Wellington-Harrington is Still Awesome

So, haven’t written in a while. The last post I wrote was on how my neighborhood — Wellington-Harrington in Cambridge — is awesome, because it has really good restaurants. This is true, and I continue to think that Wellington-Harrington is awesome.

Of course, since I wrote that post, Wellington-Harrington has become perhaps more widely known as the home of the illustrious Tsarnaev brothers. I was away during the week of the Boston Marathon bombing and the manhunt, but I live close enough to their house that my poor cats were frightened by sirens and helicopters, as well as the initial gunfire in Kendall Square.

I don’t really have a takeaway from all this. Basically, I continue to really like my neighborhood. It’s vibrant and diverse and interesting, and I’m a little bummed that this is now at least partially how people know it. Though it has been interesting to see it on TV and read how various news outlets describe it.

It is a multicultural neighborhood where hardware stores and butcher shops are mixed with cafes and Brazilian and Portuguese restaurants,” said the New York Times, which is accurate but necessarily incomplete. I also vaguely remember an article referring to it as an “urban hipster” neighborhood, which to me suggests the reporter may have wandered into Grillo’s Pickles, where bearded men with iPads work on their media saturation strategy, and to my knowledge nobody has ever bought a pickle.

But I’m being mean, because I really like Grillo’s Pickles. I also really like Atwoods Tavern and Tupelo, the amazing Southern restaurant which sold pulled pork sandwiches to cops and FBI agents investigating the house, and the Kendall Square Cinema. Not to mention  Indian street food at Punjabi Dhaba, beautiful Donnelly Field and the Valente Library. Then there’s Christina’s cream, the East Coast Grill, 1369 and Lord Hobo. And soon we’ll have the cricket-themed sports bar, Hit Wicket.

The only thing we no longer have at the moment is Dzhokhar and Tamerlan Tsarnaev, which from my point of view makes this the perfect time to check the neighborhood out! Lets all work to put them out of our minds and concentrate on food, beer, Little League baseball, books, cricket, and movies, which are all far more deserving of our attention. The end.

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The Beak: First Impressions (Part One)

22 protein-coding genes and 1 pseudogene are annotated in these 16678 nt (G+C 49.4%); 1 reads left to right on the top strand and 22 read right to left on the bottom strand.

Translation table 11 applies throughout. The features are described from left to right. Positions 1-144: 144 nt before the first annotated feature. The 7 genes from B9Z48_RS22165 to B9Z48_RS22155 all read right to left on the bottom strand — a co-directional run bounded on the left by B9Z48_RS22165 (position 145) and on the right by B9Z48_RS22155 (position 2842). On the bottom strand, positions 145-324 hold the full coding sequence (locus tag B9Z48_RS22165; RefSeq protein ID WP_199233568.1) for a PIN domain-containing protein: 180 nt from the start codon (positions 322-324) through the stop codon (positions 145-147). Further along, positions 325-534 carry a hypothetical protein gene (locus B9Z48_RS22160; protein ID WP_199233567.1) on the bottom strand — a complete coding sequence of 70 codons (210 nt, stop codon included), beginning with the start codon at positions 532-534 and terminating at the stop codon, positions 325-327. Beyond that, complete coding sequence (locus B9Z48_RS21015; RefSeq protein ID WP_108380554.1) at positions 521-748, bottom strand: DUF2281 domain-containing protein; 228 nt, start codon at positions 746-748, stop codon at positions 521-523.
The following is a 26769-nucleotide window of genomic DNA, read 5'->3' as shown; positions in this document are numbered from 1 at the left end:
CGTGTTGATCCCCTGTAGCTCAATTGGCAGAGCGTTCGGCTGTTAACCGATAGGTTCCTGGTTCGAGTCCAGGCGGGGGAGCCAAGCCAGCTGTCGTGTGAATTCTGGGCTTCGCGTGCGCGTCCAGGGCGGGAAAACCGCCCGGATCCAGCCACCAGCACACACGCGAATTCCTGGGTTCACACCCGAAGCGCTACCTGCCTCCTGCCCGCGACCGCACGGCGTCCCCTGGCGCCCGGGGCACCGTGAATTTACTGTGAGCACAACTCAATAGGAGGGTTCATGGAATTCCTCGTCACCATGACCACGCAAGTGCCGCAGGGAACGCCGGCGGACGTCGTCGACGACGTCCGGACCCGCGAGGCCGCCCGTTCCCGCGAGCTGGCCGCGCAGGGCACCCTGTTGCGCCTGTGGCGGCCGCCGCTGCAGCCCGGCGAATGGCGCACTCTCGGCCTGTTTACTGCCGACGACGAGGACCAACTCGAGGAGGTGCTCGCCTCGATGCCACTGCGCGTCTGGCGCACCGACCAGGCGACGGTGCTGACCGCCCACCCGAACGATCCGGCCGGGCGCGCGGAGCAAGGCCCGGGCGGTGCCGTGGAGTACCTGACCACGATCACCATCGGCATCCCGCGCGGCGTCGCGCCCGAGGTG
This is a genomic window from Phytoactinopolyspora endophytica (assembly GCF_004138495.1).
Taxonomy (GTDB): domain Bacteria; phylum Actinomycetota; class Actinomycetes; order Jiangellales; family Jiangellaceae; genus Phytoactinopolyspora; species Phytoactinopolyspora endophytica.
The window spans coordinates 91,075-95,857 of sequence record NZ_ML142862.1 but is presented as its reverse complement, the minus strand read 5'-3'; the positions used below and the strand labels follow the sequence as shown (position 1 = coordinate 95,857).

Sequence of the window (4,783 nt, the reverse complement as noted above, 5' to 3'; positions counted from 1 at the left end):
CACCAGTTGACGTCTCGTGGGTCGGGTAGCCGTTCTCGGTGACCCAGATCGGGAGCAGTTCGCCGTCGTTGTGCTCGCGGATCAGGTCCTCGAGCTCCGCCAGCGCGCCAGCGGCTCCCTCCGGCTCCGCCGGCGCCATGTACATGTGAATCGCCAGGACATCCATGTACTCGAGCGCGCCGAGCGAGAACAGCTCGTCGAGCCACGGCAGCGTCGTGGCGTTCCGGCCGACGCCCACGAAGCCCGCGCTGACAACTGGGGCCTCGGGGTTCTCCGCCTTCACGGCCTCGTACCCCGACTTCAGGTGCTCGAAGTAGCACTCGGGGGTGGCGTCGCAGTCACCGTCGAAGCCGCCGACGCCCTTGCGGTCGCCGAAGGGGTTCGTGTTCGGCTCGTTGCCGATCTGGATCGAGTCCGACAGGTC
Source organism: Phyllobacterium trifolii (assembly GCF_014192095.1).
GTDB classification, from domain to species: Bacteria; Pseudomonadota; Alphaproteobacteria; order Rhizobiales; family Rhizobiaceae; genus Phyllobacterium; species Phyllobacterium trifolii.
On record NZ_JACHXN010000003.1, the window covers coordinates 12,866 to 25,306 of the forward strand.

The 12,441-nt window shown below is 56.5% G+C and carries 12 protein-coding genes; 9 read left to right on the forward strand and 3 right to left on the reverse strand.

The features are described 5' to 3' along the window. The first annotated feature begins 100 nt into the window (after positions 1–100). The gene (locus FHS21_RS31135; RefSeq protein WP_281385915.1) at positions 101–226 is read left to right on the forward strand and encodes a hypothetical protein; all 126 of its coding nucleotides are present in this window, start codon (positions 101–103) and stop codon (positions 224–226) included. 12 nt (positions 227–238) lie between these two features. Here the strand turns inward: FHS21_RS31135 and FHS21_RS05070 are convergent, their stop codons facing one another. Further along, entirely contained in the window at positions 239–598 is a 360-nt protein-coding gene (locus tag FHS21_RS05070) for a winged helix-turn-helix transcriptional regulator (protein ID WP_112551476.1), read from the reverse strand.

So, like nearly everyone else in the area by this point, I’ve been hearing a lot about the Beak lately. Here’s the thing, though, I actually went for the first time yesterday night. And I want to write about it, which I’m not sure is totally and strictly something that I’m supposed to do. I’m going to anyway, though. The reason is this: I think the crazy air of secrecy surrounding this whole thing has been blown way out of proportion, and is giving people the wrong idea. I think it was intended to reinforce the organic process of how people learn about and end up at the Beak, rather than 30,000 people reading about it on Yelp or something and showing up one night. But now I think people are under the impression that it’s more like a secret society than anything else. And that’s really far from the truth.

So anyway, I’m not going to go as far as saying where the place is, and I won’t post any pictures (except for stuff I find online that gives you an idea of what some things look like). I’m just going to try to give an honest, non-blown-out-of-proportion account of what it’s like to go there. And honestly I don’t think anyone’s going to give me a hard time about it. Or it could really piss everyone off and I’ll never be allowed back again. One or the other.

Anyway, I went with a friend, who got involved, like a lot of people through his involvement with the visual effects industry. He worked on “Avenger in the Desert” in the 80s. And a whole bunch of that crowd, the folks who worked on movies like “Avenger” and “Swan Child” and the other trashy but enjoyable movies that made up the weird little boomlet of New-England-produced sword-and-sorcery flicks in the 80s, are apparently the people who started the Beak in the first place.